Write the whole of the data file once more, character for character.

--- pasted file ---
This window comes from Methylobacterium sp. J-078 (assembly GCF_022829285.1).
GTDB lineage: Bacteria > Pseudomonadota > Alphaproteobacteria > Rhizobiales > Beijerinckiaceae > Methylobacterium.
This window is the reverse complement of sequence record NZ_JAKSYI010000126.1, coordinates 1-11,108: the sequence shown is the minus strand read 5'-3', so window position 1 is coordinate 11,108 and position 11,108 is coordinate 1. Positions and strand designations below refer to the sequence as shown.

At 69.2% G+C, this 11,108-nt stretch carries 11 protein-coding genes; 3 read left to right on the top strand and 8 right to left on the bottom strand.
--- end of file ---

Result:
This window comes from Methylobacterium sp. J-078 (assembly GCF_022829285.1).
GTDB lineage: Bacteria > Pseudomonadota > Alphaproteobacteria > Rhizobiales > Beijerinckiaceae > Methylobacterium.
This window is the reverse complement of sequence record NZ_JAKSYI010000126.1, coordinates 1-11,108: the sequence shown is the minus strand read 5'-3', so window position 1 is coordinate 11,108 and position 11,108 is coordinate 1. Positions and strand designations below refer to the sequence as shown.

At 69.2% G+C, this 11,108-nt stretch carries 11 protein-coding genes; 3 read left to right on the top strand and 8 right to left on the bottom strand.